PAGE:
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Supporting good practice

01 November 2003

Ms F, a 38-year-old professional, moved house and joined a new GP practice in the UK. She saw Dr A, who went through his usual booking history. He asked whether or not Ms F had ever used recreational drugs. She wasn’t happy with this question, seeing it as an insult. The rest of the appointment was spent addressing her discontent, with Dr A explaining it was an enquiry he made of all new patients.

A little while later Ms F attended for a smear result. She wanted to see the actual smear, and was aggressive when told this wasn’t practicable.

She had bowel and urinary symptoms and fertility concerns. Dr A arranged blood tests, a pelvic ultrasound and referred Ms F to a local gynaecology consultant.

Ms F was told her test results days after their receipt, in a telephone consultation with another partner, Dr L. Her bloods were normal and the scan showed fibroids. Dr L explained this and documented the conversation.

The next time Ms F was seen, she’d specifically booked an appointment with a female doctor, Dr G (the only one at the practice).

Unfortunately, Ms F was quite late and arrived after Dr G had finished surgery. This caused a scene in the practice reception, with Ms F shouting at reception staff, refusing to leave until Dr G saw her. Ms F was told that Dr G was otherwise engaged and was offered an alternative appointment.

She eventually accepted an offer from the practice manager for an appointment a week hence, earlier than the next available appointment with the in-demand female doctor. Ms F asked for the number of the health authority, making clear her intention to complain about events.

The reception staff were very upset by the incident.

The next time Ms F came to the surgery, she told Dr A that she didn’t trust the doctors at the practice.

After this, and upon hearing of the incident at the missed appointment, Dr A decided that the relationship between Ms F and the clinical and support staff had broken down irrevocably. He decided to have Ms F removed from his list and wrote to tell her this, explaining the reasons for the decision and providing details of how she could register with another GP practice.

Ms F didn’t take this well, requesting a meeting with the doctors and practice manager. This was arranged, with Ms F to be accompanied by a member of the Community Health Council.

The meeting wasn’t helpful. Ms F, aggressive throughout, said that she was being unfairly treated because of her colour and cultural background (Afro-Caribbean). This was a shock to all the staff, and the first time the issue had been raised. Dr A removed Ms F from his list.

Ms F complained to the local health authority, who convened an Independent Review Panel (IRP), to examine the allegations against the practice.

The practice team felt unfairly treated and marginalised by the process. An allegation that Ms F had been made to wait three weeks for test results was left as a matter for investigation, despite clear preliminary evidence from the medical records that this was not so.

An independent clinical assessor gave a report to the IRP which could find no fault with the medical treatment Ms F had received. This report was discounted by the IRP as it didn’t accord with their view.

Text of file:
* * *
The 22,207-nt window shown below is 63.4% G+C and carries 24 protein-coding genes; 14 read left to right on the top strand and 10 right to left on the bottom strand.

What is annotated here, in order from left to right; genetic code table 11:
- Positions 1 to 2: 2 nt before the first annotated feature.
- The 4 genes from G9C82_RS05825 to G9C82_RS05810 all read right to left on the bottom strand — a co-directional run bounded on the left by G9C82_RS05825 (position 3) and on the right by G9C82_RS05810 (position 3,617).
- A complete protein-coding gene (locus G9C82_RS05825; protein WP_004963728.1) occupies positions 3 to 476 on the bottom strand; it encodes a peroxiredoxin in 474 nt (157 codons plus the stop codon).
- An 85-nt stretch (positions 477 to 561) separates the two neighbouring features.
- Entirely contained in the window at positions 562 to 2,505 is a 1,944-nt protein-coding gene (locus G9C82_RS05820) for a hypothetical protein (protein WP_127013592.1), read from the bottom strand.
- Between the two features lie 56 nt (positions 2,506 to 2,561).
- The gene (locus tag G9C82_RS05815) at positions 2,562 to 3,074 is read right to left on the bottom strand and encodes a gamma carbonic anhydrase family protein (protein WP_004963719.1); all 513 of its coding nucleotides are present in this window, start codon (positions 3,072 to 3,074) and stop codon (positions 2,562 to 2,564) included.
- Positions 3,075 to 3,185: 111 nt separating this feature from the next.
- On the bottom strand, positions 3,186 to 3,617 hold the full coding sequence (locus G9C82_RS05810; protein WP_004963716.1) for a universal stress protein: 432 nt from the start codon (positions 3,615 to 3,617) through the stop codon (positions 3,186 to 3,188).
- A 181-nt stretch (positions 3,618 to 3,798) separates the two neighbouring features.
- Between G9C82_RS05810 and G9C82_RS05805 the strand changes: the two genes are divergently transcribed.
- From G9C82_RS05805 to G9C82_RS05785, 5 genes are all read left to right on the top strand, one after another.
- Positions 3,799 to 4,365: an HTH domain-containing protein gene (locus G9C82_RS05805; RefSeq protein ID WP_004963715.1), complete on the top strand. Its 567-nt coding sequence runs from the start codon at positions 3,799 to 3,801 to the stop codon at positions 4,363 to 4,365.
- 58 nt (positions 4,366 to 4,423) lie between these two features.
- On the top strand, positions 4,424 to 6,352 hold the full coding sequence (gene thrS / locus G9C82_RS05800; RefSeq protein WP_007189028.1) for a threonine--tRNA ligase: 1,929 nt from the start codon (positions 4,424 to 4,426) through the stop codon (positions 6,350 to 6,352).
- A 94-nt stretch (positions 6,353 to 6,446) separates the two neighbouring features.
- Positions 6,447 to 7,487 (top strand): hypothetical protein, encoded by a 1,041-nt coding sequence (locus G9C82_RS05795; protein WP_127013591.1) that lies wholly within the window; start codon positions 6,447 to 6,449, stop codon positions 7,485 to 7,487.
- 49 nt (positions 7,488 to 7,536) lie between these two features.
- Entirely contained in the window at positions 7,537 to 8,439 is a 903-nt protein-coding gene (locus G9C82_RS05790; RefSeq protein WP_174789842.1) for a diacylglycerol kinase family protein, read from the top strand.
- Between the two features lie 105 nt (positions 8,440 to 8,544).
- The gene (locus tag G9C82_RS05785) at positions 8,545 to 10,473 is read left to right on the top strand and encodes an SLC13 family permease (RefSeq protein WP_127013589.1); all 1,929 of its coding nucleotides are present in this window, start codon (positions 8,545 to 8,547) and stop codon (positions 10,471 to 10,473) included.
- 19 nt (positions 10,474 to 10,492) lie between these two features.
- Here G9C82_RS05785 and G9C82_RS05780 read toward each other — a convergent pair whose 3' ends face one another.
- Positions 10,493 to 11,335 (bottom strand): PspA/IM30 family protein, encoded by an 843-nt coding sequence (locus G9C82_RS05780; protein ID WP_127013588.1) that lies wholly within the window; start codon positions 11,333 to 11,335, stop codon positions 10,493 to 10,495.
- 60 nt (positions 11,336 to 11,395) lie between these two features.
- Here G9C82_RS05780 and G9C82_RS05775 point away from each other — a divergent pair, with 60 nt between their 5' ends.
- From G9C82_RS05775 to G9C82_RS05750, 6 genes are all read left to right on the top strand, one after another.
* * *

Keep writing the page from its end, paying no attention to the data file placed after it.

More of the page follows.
The final IRP report largely upheld Ms F’s complaints against the medical (but not clerical) staff, including the accusation of racism. The practice felt that the IRP was not impartial and had reached conclusions based on conjecture and opinion, not facts.

Dr A contacted MPS for advice. Our medicolegal experts agreed that the IRP had incorrectly rejected the advice of a clinical assessor on grounds that ‘they are not in accordance with those of the panel’.

It seemed unusual for a lay panel to do this when considering clinical judgments. Our experts found many procedural and other irregularities in the IRP’s conduct of the investigation, final report and recommendations.

MPS helped Dr A with a submission to the Health Service Ombudsman. The ombudsman’s office investigated the IRP’s conduct. The report was supportive of the practice team and critical of the IRP. It made recommendations to the health authority on changing the training and duties of the IRP convener, to ensure future compliance with national directions and guidance.

Specifically, they noted, ‘The panel failed to take proper account of the evidence, including the advice of the clinical assessors; it exceeded its terms of reference and made flawed and inappropriate conclusions.’

The final paragraph of the report issued a formal apology from the health authority to the doctors at the practice; furthermore, the health authority agreed to fully implement the recommendations in the ombudsman’s report. The practice was exempted from following most of the recommendations of the IRP.

Learning points

  • Removal of patients from a GP’s list – Guidance on this can be found on the Royal College of General Practitioners’ website.
  • Health Service Ombudsman – In the ombudsman’s annual report for 2002-03 she said, ‘I continue to receive complaints about the way in which NHS staff handle complaints locally... The failure of some NHS bodies to reach a reasonable standard in this area is unacceptable.’ The report includes another example of an unsatisfactory Independent Review.
  • Discretion – The GPs had followed good practice – well-documented procedures and clear, accurate records. This made it easier for MPS to support their appeal to the ombudsman.